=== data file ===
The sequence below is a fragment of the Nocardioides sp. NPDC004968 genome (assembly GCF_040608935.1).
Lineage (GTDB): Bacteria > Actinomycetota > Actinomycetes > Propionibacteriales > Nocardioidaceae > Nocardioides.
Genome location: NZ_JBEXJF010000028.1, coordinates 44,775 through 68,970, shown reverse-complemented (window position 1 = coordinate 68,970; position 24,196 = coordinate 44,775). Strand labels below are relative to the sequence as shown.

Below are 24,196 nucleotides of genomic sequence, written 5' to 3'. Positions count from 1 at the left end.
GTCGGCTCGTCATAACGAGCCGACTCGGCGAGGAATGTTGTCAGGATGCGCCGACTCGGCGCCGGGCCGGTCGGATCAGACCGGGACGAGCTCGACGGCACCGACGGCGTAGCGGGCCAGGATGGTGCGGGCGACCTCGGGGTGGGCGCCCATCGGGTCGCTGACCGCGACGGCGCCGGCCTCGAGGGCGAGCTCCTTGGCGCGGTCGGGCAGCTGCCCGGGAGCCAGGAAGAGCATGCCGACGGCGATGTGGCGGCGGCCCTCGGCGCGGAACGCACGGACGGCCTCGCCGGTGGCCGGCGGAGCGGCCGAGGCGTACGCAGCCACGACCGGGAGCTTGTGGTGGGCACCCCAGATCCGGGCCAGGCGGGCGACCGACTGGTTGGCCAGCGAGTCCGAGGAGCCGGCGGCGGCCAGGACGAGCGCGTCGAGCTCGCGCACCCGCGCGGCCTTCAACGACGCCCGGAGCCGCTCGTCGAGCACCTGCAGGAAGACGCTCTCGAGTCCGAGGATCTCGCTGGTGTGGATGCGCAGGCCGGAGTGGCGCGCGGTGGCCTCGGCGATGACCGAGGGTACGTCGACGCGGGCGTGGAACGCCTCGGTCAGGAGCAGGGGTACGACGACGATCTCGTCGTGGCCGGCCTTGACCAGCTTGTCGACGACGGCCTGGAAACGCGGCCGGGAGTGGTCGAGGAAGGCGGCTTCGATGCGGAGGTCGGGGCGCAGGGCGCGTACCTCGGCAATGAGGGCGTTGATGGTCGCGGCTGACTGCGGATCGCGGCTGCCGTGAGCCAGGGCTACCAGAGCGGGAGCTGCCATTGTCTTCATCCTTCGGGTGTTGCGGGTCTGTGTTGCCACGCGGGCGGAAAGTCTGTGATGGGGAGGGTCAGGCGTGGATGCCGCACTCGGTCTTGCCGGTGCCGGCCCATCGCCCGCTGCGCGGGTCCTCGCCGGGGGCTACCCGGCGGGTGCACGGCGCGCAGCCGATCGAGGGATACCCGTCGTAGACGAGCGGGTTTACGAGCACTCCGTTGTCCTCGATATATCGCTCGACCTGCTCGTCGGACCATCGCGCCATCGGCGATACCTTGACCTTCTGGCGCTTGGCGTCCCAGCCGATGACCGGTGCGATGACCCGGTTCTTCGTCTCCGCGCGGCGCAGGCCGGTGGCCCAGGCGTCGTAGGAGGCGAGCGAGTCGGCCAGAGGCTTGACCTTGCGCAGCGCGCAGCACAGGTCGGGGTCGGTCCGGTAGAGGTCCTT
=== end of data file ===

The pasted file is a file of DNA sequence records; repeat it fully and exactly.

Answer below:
The sequence below is a fragment of the Nocardioides sp. NPDC004968 genome (assembly GCF_040608935.1).
Lineage (GTDB): Bacteria > Actinomycetota > Actinomycetes > Propionibacteriales > Nocardioidaceae > Nocardioides.
Genome location: NZ_JBEXJF010000028.1, coordinates 44,775 through 68,970, shown reverse-complemented (window position 1 = coordinate 68,970; position 24,196 = coordinate 44,775). Strand labels below are relative to the sequence as shown.

Below are 24,196 nucleotides of genomic sequence, written 5' to 3'. Positions count from 1 at the left end.
GTCGGCTCGTCATAACGAGCCGACTCGGCGAGGAATGTTGTCAGGATGCGCCGACTCGGCGCCGGGCCGGTCGGATCAGACCGGGACGAGCTCGACGGCACCGACGGCGTAGCGGGCCAGGATGGTGCGGGCGACCTCGGGGTGGGCGCCCATCGGGTCGCTGACCGCGACGGCGCCGGCCTCGAGGGCGAGCTCCTTGGCGCGGTCGGGCAGCTGCCCGGGAGCCAGGAAGAGCATGCCGACGGCGATGTGGCGGCGGCCCTCGGCGCGGAACGCACGGACGGCCTCGCCGGTGGCCGGCGGAGCGGCCGAGGCGTACGCAGCCACGACCGGGAGCTTGTGGTGGGCACCCCAGATCCGGGCCAGGCGGGCGACCGACTGGTTGGCCAGCGAGTCCGAGGAGCCGGCGGCGGCCAGGACGAGCGCGTCGAGCTCGCGCACCCGCGCGGCCTTCAACGACGCCCGGAGCCGCTCGTCGAGCACCTGCAGGAAGACGCTCTCGAGTCCGAGGATCTCGCTGGTGTGGATGCGCAGGCCGGAGTGGCGCGCGGTGGCCTCGGCGATGACCGAGGGTACGTCGACGCGGGCGTGGAACGCCTCGGTCAGGAGCAGGGGTACGACGACGATCTCGTCGTGGCCGGCCTTGACCAGCTTGTCGACGACGGCCTGGAAACGCGGCCGGGAGTGGTCGAGGAAGGCGGCTTCGATGCGGAGGTCGGGGCGCAGGGCGCGTACCTCGGCAATGAGGGCGTTGATGGTCGCGGCTGACTGCGGATCGCGGCTGCCGTGAGCCAGGGCTACCAGAGCGGGAGCTGCCATTGTCTTCATCCTTCGGGTGTTGCGGGTCTGTGTTGCCACGCGGGCGGAAAGTCTGTGATGGGGAGGGTCAGGCGTGGATGCCGCACTCGGTCTTGCCGGTGCCGGCCCATCGCCCGCTGCGCGGGTCCTCGCCGGGGGCTACCCGGCGGGTGCACGGCGCGCAGCCGATCGAGGGATACCCGTCGTAGACGAGCGGGTTTACGAGCACTCCGTTGTCCTCGATATATCGCTCGACCTGCTCGTCGGACCATCGCGCCATCGGCGATACCTTGACCTTCTGGCGCTTGGCGTCCCAGCCGATGACCGGTGCGATGACCCGGTTCTTCGTCTCCGCGCGGCGCAGGCCGGTGGCCCAGGCGTCGTAGGAGGCGAGCGAGTCGGCCAGAGGCTTGACCTTGCGCAGCGCGCAGCACAGGTCGGGGTCGGTCCGGTAGAGGTCCTT